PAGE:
It hurts and annoys at the same time! You grab your snowblower, ready to clear the snow outdoor. And when you press the start button, the engine starts but snowblower wont stay running at full throttle.
You then start wondering where the problem is. Ultimately, how can you solve the issue and get to your snow plowing business in no time?
This guide will help you spot the problem and use the correct part to replace it.
What Causes Snowblower Stall?
Certain defective parts cause this problem in your snowblower. They include:
- Spark plug
- The Needle
Safety Precaution if your snow blower won’t stay running
Before you start working on your snowblower, pull the spark plug wire off. Besides, remember to empty the fuel tank from the gas source.
Common Solutions: For My Snowblower Won’t Stay Running
Learn how to resolve snowblower engine stall due to the following defective parts:
The carburetor is a vital component in a snowblower. It mixes the fuel and air to create a proper mix for perfect combustion.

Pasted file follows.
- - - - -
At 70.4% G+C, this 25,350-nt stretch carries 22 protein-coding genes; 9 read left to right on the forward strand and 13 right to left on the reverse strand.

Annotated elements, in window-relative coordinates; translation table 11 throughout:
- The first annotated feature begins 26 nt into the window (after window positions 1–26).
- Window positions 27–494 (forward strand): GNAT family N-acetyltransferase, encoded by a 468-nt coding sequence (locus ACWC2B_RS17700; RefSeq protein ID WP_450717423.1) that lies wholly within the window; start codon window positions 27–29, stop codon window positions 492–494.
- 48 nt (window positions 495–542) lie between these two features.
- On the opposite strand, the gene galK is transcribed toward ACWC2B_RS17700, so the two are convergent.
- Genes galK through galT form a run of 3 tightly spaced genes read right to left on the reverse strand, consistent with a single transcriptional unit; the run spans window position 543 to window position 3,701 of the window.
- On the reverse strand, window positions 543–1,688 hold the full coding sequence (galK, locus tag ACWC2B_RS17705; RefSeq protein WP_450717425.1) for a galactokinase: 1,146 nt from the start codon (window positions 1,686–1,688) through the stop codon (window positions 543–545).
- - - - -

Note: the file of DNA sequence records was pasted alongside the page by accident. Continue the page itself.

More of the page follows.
If the air/fuel mixture is incorrect, then the engine will not run well. Sometimes, it may not start and run at all.
Another reason could be the blockage of the carburetor. That often happens if you leave fuel in the snowblower’s tank for a lengthy period.
This is what happens:
Some of the fuel’s ingredients may evaporate over time. This may leave a thicker and stickier substance behind. So, the damp fuel may block the carburetor and restrict the engine from running.
Thus, the best remedy is to clean this part using the carburetor cleaner. And if it’s ineffective to clean the carburetor, repair or replace the whole component.
How to fix a clogged carburetor
If you want to service and reassemble your carburetor, follow the steps below: